Depending on the site, OvoControl baiting should begin 14 to 21 days before the onset of nesting or a minimum of 7 days prior to the laying of the first egg. For example, in Maryland, the first eggs are typically laid beginning March 1. In this case, acclimation would begin during the third week of February. The recommended program for OvoControl is an eight to ten week (56 – 70 days) treatment following acclimation.
13. How does the goose breeding season compare to other waterfowl species?
Canada geese typically nest earlier in the year than most other waterfowl species. OvoControl will be offered beginning mid-February and end in April, limiting opportunities for other waterfowl to consume the bait.
14. Is OvoControl already available for sale?
Yes, OvoControl is registered by the Environmental Protection Agency (EPA) REG# 80224-5. It is available for immediate shipment and intended for use by government agencies, golf courses, licensed Pest Control Operators and municipalities for the control egg hatchability of resident geese.
15. How will you prevent other birds from consuming OvoControl? (i.e., swans, songbirds, raptors, etc.)?
All birds are considered sensitive to the product. In order to limit exposure to non-target birds, OvoControl has been designed with the following characteristics,
a) The bread-like bait is large, suitable for a goose but not to a songbird. The bait has low oil content.
b) The bait is fed on a restricted use basis — roughly 1 ounce/bird, or just 5% of the goose’s daily intake — at dawn, in the general vicinity of the overnighting geese. Experience shows that once the geese are habituated to the bait, it is consumed quickly leaving little opportunity for non-target feeding.
c) Geese are commensal feeders, aggressively chasing most other species out of their immediate feeding area.
d) A daily dose is required during the breeding season. It is possible that a non-target receives a dose from time-to-time, but periodic observation by the site applicator ensures that OvoControl is reaching the target population.
e) Compared to other waterfowl, Canada geese breed very early in the season. In the event non-target waterfowl consume the bait it will likely already be excreted by the time they reach their respective breeding season. For the same reason it will not harm migrants — by the time they reach their breeding grounds the active ingredient has long been excreted.
f) Raptors will not consume bread-based bait. Birds of prey eat live fish and other animals.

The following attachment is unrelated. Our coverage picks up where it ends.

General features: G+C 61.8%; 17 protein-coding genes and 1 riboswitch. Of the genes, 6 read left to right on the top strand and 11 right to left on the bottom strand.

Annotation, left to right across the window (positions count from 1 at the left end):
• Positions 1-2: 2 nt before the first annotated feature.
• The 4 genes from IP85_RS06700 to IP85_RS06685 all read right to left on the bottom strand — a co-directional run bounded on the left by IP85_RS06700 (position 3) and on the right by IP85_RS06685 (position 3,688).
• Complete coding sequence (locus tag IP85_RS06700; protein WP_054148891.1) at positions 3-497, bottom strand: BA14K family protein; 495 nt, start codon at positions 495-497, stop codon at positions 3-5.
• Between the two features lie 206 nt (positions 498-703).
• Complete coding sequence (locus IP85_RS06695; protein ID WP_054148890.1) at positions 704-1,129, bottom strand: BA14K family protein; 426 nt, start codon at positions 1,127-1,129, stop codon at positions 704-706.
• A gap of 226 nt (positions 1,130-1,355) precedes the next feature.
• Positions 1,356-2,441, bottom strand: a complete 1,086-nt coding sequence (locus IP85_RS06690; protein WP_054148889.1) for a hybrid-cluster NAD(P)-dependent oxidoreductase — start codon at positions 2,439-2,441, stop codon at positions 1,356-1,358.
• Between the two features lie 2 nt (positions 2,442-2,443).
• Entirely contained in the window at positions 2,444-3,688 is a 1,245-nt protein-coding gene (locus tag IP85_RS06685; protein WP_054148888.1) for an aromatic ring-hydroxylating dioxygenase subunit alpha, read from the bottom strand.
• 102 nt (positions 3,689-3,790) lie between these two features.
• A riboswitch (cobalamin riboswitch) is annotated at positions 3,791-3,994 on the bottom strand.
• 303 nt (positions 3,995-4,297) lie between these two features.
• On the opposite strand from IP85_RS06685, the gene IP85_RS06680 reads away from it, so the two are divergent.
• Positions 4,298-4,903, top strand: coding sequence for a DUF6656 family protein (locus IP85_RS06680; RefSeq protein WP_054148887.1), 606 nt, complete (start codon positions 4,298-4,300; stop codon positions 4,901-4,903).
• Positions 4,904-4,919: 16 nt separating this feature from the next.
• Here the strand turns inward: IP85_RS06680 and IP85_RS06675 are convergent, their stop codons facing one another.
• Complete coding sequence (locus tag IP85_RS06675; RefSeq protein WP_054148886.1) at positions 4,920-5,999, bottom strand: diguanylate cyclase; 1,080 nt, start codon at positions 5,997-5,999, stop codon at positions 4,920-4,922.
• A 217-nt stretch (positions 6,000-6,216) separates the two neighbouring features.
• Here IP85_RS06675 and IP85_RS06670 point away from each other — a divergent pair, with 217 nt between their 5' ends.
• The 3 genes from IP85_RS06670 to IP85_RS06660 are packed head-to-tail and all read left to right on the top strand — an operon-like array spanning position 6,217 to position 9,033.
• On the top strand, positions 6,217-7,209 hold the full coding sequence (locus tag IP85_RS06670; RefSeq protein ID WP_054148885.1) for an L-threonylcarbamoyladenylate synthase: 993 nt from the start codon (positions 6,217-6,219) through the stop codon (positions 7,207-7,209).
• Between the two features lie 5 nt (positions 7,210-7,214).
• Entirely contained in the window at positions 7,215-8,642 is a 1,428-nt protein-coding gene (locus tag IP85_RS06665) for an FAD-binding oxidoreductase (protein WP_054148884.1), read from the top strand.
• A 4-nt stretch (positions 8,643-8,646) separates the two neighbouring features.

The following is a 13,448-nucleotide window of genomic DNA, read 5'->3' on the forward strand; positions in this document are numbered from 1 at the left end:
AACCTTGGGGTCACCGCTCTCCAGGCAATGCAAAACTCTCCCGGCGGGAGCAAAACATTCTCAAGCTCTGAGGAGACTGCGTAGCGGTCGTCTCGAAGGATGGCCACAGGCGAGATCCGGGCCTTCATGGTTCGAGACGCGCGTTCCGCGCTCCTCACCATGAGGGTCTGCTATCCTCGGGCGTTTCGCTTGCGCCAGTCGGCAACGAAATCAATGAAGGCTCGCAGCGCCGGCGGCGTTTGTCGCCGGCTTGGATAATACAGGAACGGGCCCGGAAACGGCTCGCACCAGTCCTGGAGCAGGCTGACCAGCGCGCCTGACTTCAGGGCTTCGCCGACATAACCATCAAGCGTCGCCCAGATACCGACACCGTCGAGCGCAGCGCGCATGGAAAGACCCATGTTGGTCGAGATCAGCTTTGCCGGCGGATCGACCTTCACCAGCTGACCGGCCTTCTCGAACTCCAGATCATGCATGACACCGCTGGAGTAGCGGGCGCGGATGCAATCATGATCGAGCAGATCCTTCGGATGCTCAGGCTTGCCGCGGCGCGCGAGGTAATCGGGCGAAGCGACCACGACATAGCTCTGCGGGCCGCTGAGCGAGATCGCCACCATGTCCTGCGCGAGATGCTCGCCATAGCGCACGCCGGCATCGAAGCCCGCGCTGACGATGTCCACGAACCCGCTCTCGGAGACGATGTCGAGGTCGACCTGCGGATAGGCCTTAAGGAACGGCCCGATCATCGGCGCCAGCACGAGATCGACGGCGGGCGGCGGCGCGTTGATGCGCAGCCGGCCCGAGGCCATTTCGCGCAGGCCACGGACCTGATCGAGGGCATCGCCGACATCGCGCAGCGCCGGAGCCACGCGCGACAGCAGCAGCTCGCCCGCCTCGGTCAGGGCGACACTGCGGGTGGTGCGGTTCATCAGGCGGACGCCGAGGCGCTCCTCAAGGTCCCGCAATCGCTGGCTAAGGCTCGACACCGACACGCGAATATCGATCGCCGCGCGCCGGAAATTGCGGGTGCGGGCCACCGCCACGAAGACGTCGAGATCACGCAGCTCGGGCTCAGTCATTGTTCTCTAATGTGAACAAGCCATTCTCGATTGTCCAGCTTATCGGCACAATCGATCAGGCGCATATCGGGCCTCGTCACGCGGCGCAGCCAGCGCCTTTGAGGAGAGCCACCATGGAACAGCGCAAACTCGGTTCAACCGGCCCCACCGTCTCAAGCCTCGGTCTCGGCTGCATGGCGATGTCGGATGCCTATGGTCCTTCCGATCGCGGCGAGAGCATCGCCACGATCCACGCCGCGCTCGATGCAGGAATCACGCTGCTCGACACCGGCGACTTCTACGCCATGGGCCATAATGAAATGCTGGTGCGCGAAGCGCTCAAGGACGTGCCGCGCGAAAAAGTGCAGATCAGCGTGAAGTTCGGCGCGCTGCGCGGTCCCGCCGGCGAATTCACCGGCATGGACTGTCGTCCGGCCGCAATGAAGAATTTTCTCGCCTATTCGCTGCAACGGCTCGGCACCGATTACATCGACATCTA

16. Does the use of OvoControl in resident Canada geese require a permit from F&WS?
Although they do not migrate, resident Canada geese have the same rights as their migrating cousins and protected under the Migratory Bird Treaty Act. An approved depredation permit, identical to the one required for oiling or addling eggs, is required from F&WS prior to the use of OvoControl. The use of OvoControl in ducks does NOT require a federal permit.Check with your State and local authorities to determine if any other permits are required.
17. What are the risks to domestic animals (dogs or cats) or other predators?
Nicarbazin has very little effect on mammals. Adverse effects noted in mammals have been observed only after long-term treatment of one year or longer. OvoControl is essentially non-toxic. Put into perspective, a 10kg dog would have to eat 20 kilos of OvoControl to reach the equivalent of an LD-50 dose.
18. Can you skip a day or two of bait and still get the desired effect?
Yes, the bird can skip a day and still maintain control of hatchability. Bait should be available every day to maximize the chances of the Canada geese getting their daily dose of OvoControl.
18. Our community has a “no-feeding” ordinance. How does OvoControl fit into these rules?
Many communities have imposed no feeding ordinances to help reduce the dependence of wildlife on people. While technically being fed to the birds, OvoControl is considered a pesticide and does not conflict with feeding ordinances. It is, however, critical to communicate to the public that an OvoControl program is underway in the community. This will ensure that the general population is aware of the technology and intent of the program.
19. How quickly is the active ingredient eliminated from soil and the environment?
Carbon 14-labeled nicarbazin studies have shown that the half-life of nicarbazin in the soil is approximately 49 weeks in field soil and 18 weeks in greenhouse soil. Studies of labeled nicarbazin in field soil plots have shown that the nicarbazin incorporated into the upper 3 inches of soil does not leach through the soil beyond 6 inches in depth and slowly degrades over time.
20. Since this product will be delivered under free-feeding conditions, how can you be sure you are not over- or under-dosing the geese with OvoControl?
It is very difficult to administer exact doses of OvoControl under free-feeding conditions such as those that will exist using bait stations or broadcast feeding. Fortunately, OvoControl has been shown to have a wide margin of safety and efficacy and the bait is formulated such that the target dose is administered in just 1 ounce of bait.